Research shows that almost 95 percent of us procrastinate to some degree. While it’s comforting to know that we’re not alone, we can’t deny that procrastination holds us back.
There’s this persistent misconception that procrastination is synonymous with laziness. While both do pertain to inaction, there’s a significant difference.
Laziness implies passiveness, apathy, and the unwillingness to act. It’s basically doing nothing. On the other hand, procrastination is an active process. Here, you choose to do something easy or irrelevant instead of focusing on a difficult task at hand. While procrastination isn’t necessarily the same as laziness, doing it too frequently can reduce your productivity eventually.
There are ways to keep procrastination at bay, but if you’ve tried scheduling and time blocking and still find yourself putting things off, these three weird yet effective tips might do the trick:
Do The Worst Job Possible
Procrastination usually stems from fear or perfectionism. You’re afraid to start because you won’t want to produce something mediocre. For instance, instead of producing something cringe-inducing, many writers (such as myself) prefer not to do anything.
After all, no output is better than bad output, right? Wrong.
Subpar work is the key to success. (Yes, really.) Instead of focusing on writing the perfect article or doing the assigned task perfectly, focus on the process. Write random ideas, play with different concepts, or experiment with unusual methods.
Let your work start off as messy, incomplete, or even crappy. At the end of the day, the worst you can do is produce a mediocre draft. But hey, at least you created something.
Funnily enough, when you try this method, it’ll actually be harder to create the worst outcome possible. Throughout the process, you’ll be able to spot mistakes, course-correct, and improve as you go along.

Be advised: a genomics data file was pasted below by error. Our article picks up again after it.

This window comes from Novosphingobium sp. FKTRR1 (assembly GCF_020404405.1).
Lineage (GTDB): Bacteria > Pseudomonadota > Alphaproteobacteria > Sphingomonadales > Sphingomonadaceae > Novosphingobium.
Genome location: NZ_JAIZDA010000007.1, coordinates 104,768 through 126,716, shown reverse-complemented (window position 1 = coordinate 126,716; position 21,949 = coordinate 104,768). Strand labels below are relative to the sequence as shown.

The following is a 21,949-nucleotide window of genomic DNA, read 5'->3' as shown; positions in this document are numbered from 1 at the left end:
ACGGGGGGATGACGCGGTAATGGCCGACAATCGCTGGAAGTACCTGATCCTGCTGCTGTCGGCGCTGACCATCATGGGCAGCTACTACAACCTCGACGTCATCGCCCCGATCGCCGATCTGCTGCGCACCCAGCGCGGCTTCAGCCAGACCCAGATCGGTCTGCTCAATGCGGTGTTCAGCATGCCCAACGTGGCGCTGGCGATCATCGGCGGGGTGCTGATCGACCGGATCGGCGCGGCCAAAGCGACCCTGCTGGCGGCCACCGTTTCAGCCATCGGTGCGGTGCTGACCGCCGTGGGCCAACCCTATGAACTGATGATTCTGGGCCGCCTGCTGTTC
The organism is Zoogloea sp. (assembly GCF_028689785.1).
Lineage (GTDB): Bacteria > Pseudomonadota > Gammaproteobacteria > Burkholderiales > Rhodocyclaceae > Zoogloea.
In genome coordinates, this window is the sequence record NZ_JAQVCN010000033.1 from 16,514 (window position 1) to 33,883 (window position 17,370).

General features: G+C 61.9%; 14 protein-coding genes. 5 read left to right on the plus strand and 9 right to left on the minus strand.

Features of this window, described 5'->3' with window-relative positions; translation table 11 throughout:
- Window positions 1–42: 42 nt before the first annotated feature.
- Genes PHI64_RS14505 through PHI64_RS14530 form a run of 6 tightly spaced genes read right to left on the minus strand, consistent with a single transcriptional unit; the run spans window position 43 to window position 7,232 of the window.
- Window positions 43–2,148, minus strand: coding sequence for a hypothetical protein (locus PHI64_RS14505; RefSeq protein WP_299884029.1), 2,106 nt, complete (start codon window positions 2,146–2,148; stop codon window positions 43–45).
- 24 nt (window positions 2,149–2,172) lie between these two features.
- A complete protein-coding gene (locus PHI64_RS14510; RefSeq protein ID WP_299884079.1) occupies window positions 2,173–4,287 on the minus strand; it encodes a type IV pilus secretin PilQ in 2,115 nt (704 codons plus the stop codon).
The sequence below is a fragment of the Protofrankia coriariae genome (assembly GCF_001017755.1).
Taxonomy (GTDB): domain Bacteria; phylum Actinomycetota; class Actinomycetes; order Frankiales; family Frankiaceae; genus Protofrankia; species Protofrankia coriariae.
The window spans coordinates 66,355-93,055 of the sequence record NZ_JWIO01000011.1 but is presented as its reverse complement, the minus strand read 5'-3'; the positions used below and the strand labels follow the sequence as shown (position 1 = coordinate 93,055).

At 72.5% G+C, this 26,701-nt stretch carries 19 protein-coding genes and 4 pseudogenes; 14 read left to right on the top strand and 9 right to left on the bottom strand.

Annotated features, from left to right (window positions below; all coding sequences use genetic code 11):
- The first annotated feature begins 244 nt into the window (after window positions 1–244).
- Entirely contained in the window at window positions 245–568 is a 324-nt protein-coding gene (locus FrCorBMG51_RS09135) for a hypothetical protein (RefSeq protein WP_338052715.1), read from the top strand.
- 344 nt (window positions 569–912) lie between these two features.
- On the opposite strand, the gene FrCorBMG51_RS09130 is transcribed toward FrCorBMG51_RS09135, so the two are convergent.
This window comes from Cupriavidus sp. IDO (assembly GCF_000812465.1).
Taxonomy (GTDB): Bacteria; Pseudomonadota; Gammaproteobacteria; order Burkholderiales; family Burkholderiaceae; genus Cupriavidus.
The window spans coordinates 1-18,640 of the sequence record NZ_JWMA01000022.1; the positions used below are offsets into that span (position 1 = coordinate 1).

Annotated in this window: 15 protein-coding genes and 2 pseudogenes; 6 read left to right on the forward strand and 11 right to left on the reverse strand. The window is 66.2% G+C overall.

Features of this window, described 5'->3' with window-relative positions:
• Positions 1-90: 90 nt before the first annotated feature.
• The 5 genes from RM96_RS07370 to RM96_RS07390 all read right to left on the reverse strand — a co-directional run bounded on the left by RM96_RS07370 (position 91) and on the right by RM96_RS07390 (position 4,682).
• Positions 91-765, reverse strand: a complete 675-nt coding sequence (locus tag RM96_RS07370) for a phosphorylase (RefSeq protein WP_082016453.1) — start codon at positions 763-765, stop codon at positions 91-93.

Do this consistently and fearlessly and you’ll be more likely to dive in than put things off.
Rather than remaining in your work chair and leaving your projects unattended, why not get up and just take a break altogether? This might sound incredulous, but it actually works.
When you procrastinate halfway, you feel a sense of guilt. You’re working, but you’re not finishing things on time because your mind is somewhere else. Hence, rather than forcing yourself to do a half-baked job, give yourself time and space.
If you’re working remotely, step away from your desk and go for a walk or read a book instead. Does your back ache from sitting all day? Go have a quick workout or do some stretches. In other words, recharge with non-work activities rather than stay stuck in a rut.
Once you’re done, you’ll be surprised how much easier it is to go back and do the actual work. The point here is simple: do things wholeheartedly. If it’s work, then work. If you want to procrastinate, go all the way.
Pile On The Work
Overcoming procrastination starts with facing your fears. As mentioned above, don’t be afraid to take on difficult tasks. So rather than ticking off minor tasks on your to-do list, why not start with the most difficult one? Eat the frog first, so to speak.
But okay, if you want to do things at the last minute, go ahead. Pile on the work. But, again, go for the hardest and most important tasks first.
For example, let’s say you love facilitating meetings, yet hate organising your presentations. Before you send Zoom links, work on your slides first. Go through your materials until you feel more confident and ready.
Once you’ve cleared all the difficult tasks, the rest will feel like child’s play.
There’s also another alternative: delegate tedious yet crucial tasks instead so they still get done.
Even if you procrastinate all day.
Remote Staff has been consistent in helping Australian SMEs and entrepreneurs like you find hard working remote workers from the Philippines since 2007. Hence, if you’re eager to work on the things that really matter instead of procrastinating on the ones that don’t, we have staff who are ready and willing to take them on.